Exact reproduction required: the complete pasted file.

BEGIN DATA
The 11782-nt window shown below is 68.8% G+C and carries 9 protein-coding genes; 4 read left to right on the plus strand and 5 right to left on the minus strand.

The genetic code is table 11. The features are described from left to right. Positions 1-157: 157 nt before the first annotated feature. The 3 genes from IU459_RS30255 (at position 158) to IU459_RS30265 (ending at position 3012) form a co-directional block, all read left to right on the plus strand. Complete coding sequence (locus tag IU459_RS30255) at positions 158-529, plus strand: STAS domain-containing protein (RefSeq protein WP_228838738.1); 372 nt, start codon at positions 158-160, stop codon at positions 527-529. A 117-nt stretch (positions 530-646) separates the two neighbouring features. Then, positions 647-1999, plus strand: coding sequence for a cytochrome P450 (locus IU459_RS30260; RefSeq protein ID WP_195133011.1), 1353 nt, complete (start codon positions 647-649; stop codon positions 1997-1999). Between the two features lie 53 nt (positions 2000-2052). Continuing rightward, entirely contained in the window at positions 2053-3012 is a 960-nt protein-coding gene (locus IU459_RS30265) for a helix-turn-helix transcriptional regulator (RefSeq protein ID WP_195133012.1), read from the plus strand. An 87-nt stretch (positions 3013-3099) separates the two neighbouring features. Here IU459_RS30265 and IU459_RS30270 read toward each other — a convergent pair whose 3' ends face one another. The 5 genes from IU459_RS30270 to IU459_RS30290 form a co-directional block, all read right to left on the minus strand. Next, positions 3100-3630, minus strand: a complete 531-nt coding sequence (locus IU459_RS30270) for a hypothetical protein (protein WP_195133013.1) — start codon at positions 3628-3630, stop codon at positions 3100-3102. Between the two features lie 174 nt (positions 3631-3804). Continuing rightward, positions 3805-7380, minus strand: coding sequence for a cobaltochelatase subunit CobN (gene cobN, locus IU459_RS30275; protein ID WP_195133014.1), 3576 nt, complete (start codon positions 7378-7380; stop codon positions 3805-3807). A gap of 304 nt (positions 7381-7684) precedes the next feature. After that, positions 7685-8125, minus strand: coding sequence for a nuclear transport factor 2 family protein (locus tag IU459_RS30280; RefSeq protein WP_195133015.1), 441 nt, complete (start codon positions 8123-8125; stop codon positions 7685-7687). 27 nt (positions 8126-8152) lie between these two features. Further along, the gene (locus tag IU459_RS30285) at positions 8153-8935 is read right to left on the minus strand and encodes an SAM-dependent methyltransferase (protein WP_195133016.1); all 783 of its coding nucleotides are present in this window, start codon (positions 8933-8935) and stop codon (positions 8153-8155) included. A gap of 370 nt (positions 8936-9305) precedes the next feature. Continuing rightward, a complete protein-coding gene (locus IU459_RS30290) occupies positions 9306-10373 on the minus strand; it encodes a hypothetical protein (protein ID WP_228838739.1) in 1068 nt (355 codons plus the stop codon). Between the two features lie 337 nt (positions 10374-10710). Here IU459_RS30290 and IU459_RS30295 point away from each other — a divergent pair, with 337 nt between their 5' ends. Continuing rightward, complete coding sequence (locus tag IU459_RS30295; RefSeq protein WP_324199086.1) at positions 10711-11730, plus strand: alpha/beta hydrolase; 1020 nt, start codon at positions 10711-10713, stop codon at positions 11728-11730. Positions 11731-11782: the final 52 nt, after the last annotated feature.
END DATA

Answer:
The 11782-nt window shown below is 68.8% G+C and carries 9 protein-coding genes; 4 read left to right on the plus strand and 5 right to left on the minus strand.

The genetic code is table 11. The features are described from left to right. Positions 1-157: 157 nt before the first annotated feature. The 3 genes from IU459_RS30255 (at position 158) to IU459_RS30265 (ending at position 3012) form a co-directional block, all read left to right on the plus strand. Complete coding sequence (locus tag IU459_RS30255) at positions 158-529, plus strand: STAS domain-containing protein (RefSeq protein WP_228838738.1); 372 nt, start codon at positions 158-160, stop codon at positions 527-529. A 117-nt stretch (positions 530-646) separates the two neighbouring features. Then, positions 647-1999, plus strand: coding sequence for a cytochrome P450 (locus IU459_RS30260; RefSeq protein ID WP_195133011.1), 1353 nt, complete (start codon positions 647-649; stop codon positions 1997-1999). Between the two features lie 53 nt (positions 2000-2052). Continuing rightward, entirely contained in the window at positions 2053-3012 is a 960-nt protein-coding gene (locus IU459_RS30265) for a helix-turn-helix transcriptional regulator (RefSeq protein ID WP_195133012.1), read from the plus strand. An 87-nt stretch (positions 3013-3099) separates the two neighbouring features. Here IU459_RS30265 and IU459_RS30270 read toward each other — a convergent pair whose 3' ends face one another. The 5 genes from IU459_RS30270 to IU459_RS30290 form a co-directional block, all read right to left on the minus strand. Next, positions 3100-3630, minus strand: a complete 531-nt coding sequence (locus IU459_RS30270) for a hypothetical protein (protein WP_195133013.1) — start codon at positions 3628-3630, stop codon at positions 3100-3102. Between the two features lie 174 nt (positions 3631-3804). Continuing rightward, positions 3805-7380, minus strand: coding sequence for a cobaltochelatase subunit CobN (gene cobN, locus IU459_RS30275; protein ID WP_195133014.1), 3576 nt, complete (start codon positions 7378-7380; stop codon positions 3805-3807). A gap of 304 nt (positions 7381-7684) precedes the next feature. After that, positions 7685-8125, minus strand: coding sequence for a nuclear transport factor 2 family protein (locus tag IU459_RS30280; RefSeq protein WP_195133015.1), 441 nt, complete (start codon positions 8123-8125; stop codon positions 7685-7687). 27 nt (positions 8126-8152) lie between these two features. Further along, the gene (locus tag IU459_RS30285) at positions 8153-8935 is read right to left on the minus strand and encodes an SAM-dependent methyltransferase (protein WP_195133016.1); all 783 of its coding nucleotides are present in this window, start codon (positions 8933-8935) and stop codon (positions 8153-8155) included. A gap of 370 nt (positions 8936-9305) precedes the next feature. Continuing rightward, a complete protein-coding gene (locus IU459_RS30290) occupies positions 9306-10373 on the minus strand; it encodes a hypothetical protein (protein ID WP_228838739.1) in 1068 nt (355 codons plus the stop codon). Between the two features lie 337 nt (positions 10374-10710). Here IU459_RS30290 and IU459_RS30295 point away from each other — a divergent pair, with 337 nt between their 5' ends. Continuing rightward, complete coding sequence (locus tag IU459_RS30295; RefSeq protein WP_324199086.1) at positions 10711-11730, plus strand: alpha/beta hydrolase; 1020 nt, start codon at positions 10711-10713, stop codon at positions 11728-11730. Positions 11731-11782: the final 52 nt, after the last annotated feature.